Wednesday, 10 December 2008

Who I am

I was born in Glasgow, and live in Glasgow. I am the author of several books and I have created this blog to promote my book Scotland: 1000 Things You Need to Know.

Here are some highly selective details on my publishing and writing career.


I joined William Collins in 1985 as an Assistant Editor, was promoted to Commissioning Editor in 1992, and was made redundant in October 2004. Over the course of my career I have been responsible for a wide variety of books, including the prestigious subject dictionary list, with titles such as the Collins Dictionary of Medicine, Collins Dictionary of Mathematics, Collins Dictionary of Economics and Collins Dictionary of Sociology becoming standard reference works in their fields.

Other books I organised or commissioned include the Collins Good Writing Guide, books for The Times such as the Brief Letters books, Questions Answered, The Times Style Guide, The Times Book of Quotations and The Times Book of English Verse, Collins Dictionary of Quotations and Nigel Rees's A Word in Your Shell-Like.

I was also responsible for the highly prestigious Alexander text of the Complete Works of William Shakespeare (published from Glasgow since the early 1950s, with a full revision overseen by me published in 1994), and the Complete Works of Oscar Wilde (in print since 1948 and also then published from Glasgow), which I managed in conjunction with Oscar Wilde's grandson, Merlin Holland. In the mid-90s I also produced a series of collected works based on the old Collins Gift Classics series, with new introductions from authors such as Patrick O'Brian and Owen Dudley Edwards.

(Digression: I had the whole Shakespeare proofread in 93/94, which threw up some intriguing misprints native to the Alexander text, including a reference by the Doctor in Macbeth to 'Duninsane' rather than 'Dunsinane'. No one seems to have noticed for forty years.)

I have also produced many less glamorous but equally profitable books such as the Collins Quiz Books.

I was made redundant in October 2004. My redundancy received publicity in both the Sunday Herald business section and The Bookseller.

I have a sheaf of testimonials (a ‘blush sheet’; see below) from several of my authors which puts the case for me being a paragon of British and particularly Scottish publishing.

I was a fire officer at HarperCollins for seven years and was also the site health and safety representative for the National Union of Journalists.

I am also an occasional film and TV extra (or ‘supporting artiste’). Roles include

- a man in a hat being spat at by Jamie Bell in Hallam Foe

- a street drinker in Irvine Welsh’s Wedding Belles

- a drunk in Taggart; an awed audience  member at a seance in Taggart; a gallus stroller past the Citizens Theatre in Taggart; a nonchalant drinker at the Citz bar in Taggart

- a mad scientist in the Stagecoach ‘Bus of Britain’ advert (the one with the clipboard)

- the French personification of a Doritos Blue Cheese flavour crisp in a Doritos Collisions ad filmed in Arrochar (the one holding the big cheese)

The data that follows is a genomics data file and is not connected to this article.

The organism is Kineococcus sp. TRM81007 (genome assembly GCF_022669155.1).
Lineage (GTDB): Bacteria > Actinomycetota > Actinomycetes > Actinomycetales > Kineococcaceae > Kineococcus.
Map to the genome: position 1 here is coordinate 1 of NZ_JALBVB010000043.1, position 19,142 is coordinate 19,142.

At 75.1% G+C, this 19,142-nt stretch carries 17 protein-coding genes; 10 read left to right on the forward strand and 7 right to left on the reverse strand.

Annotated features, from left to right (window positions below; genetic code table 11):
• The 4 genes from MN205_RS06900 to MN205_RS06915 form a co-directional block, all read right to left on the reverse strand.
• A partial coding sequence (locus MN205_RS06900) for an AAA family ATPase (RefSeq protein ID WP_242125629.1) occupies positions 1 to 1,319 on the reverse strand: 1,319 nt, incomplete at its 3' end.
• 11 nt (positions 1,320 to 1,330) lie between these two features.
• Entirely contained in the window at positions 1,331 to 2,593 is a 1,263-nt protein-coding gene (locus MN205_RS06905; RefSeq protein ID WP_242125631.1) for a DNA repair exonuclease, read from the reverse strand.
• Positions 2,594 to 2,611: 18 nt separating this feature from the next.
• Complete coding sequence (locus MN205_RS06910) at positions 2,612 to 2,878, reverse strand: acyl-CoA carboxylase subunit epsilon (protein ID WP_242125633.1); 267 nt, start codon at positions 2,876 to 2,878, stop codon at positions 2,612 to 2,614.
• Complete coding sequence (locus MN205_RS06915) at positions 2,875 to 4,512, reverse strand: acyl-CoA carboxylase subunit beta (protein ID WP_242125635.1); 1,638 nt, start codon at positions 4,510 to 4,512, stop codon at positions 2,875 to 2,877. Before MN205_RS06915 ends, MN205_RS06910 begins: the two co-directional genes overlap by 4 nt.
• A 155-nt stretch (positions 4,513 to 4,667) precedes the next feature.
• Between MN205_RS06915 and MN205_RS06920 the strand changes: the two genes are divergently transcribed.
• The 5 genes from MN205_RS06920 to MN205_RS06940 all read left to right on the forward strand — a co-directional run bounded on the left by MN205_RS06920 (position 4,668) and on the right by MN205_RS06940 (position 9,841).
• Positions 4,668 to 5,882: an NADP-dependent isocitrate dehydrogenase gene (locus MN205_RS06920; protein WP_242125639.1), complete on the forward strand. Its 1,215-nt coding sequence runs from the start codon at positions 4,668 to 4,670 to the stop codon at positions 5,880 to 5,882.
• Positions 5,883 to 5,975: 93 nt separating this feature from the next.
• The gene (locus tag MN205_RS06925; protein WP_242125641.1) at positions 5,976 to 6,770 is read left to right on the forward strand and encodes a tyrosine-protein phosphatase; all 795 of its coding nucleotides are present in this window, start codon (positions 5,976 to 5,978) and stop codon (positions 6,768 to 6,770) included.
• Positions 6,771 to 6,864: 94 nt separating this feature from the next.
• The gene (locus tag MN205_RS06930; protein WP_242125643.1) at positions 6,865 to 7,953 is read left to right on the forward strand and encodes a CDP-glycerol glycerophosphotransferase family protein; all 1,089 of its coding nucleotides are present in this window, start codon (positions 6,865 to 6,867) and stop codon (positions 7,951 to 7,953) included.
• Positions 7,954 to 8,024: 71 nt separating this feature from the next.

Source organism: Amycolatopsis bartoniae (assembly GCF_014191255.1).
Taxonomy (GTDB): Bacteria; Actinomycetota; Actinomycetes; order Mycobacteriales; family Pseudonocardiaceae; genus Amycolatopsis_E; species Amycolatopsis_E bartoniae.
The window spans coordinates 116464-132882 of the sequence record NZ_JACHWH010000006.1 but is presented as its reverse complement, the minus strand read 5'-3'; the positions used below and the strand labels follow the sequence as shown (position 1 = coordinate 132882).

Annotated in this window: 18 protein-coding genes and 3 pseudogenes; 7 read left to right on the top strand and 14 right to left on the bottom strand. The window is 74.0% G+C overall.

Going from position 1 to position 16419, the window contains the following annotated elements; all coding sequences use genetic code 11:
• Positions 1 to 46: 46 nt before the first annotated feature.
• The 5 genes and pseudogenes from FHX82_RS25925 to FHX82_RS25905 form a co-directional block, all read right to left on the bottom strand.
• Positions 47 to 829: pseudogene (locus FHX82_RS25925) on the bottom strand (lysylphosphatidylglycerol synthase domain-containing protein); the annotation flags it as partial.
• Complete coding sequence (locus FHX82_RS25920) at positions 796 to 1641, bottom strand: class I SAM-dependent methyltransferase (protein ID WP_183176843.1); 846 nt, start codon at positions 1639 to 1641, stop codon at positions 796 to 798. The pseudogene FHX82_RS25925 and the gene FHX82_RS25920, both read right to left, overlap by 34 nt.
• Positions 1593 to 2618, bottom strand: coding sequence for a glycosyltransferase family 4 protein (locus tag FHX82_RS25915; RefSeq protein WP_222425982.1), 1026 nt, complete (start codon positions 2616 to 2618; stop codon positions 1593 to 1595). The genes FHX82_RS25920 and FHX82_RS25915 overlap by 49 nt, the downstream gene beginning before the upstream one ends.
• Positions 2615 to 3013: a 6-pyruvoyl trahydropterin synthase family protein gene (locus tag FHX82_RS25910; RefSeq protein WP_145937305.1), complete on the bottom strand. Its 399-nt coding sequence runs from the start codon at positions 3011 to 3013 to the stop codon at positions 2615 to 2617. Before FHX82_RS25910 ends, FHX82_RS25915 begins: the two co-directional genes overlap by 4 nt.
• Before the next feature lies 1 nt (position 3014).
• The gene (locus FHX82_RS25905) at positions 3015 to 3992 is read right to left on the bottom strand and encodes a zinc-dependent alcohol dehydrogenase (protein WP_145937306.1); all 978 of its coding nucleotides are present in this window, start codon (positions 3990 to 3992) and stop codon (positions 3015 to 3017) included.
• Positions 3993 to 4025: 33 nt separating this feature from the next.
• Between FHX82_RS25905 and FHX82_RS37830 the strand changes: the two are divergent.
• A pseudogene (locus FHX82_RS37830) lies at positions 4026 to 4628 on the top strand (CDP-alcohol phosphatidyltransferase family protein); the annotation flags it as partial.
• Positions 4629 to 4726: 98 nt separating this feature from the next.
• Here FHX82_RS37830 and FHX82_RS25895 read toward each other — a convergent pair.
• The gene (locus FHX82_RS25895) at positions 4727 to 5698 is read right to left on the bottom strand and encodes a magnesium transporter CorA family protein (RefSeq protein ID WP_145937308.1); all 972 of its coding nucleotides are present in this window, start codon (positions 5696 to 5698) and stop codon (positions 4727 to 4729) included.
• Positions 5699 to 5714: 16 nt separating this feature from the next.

In the late 1990s I was joint winner (hi Caroline) of a national anti-Turner Prize  self-portrait competition organised by The Bookseller . There were two entrants to the competition.


DR JOHN CAIRNEY, Actor and Author of The Man Who Played Robert Burns

I am by far the least successful author Edwin Moore has ever
dealt with in his near twenty years as an editor, yet he
dealt with me as if I were a best-seller and gave me the same
attention, courtesy and deference that so many better authors
deserve. Mine was a collection of Burns Poems and Songs,
which was to be edited and given an Introduction. There have
been hundreds of Burns editions but he made me feel that mine
for HarperCollins was not only the first, but the best, and
he worked on it with me as if it were. That is the mark of a
true professional. He loves words, good books and Scotland's
publishing pedigree. He deserves to be considered as an asset
to any company, which aims to provide quality with integrity.

JULIA CRESSWELL, Author of Collins Dictionary of First Names
and The Guinness Book of British Place Names

I have worked as an author with Edwin Moore and the Glasgow
reference department over 16 years and five books, and have
always found them the most approachable and easiest
department to get along with of all the publishers I have
worked for. At a meeting of the Society of Authors for
HarperCollins writers each author had their say of their
experiences working for the company. Each in turn complained
of never being able to get hold of people, not having their
letters and calls responded to, and of the high turnover of
staff which meant that you never knew who you were dealing
with, and no one knew you. Until, that is, it was my turn.
Everyone gaped as I said that I never had any trouble getting
hold of people, my calls were always returned and I got all
the help and support I needed; that even though I had never
met them, I had come to regard the editors as friends. The
difference, I explained, was that they were all dealing with
London, while I was dealing with Glasgow.

CHARLES DOYLE, Author of Collins Dictionary of Marketing and
Global Director of Marketing for Accenture

Edwin Moore identified and persuaded me to compile the Collins Dictionary
of Marketing, having been insightful enough to have spotted a
gap in the market (and indeed in the Collins reference book
range) for this increasingly important subject. I was
initially reluctant to do it, but Eddie persuaded me of its
value. I could not have compiled the Dictionary without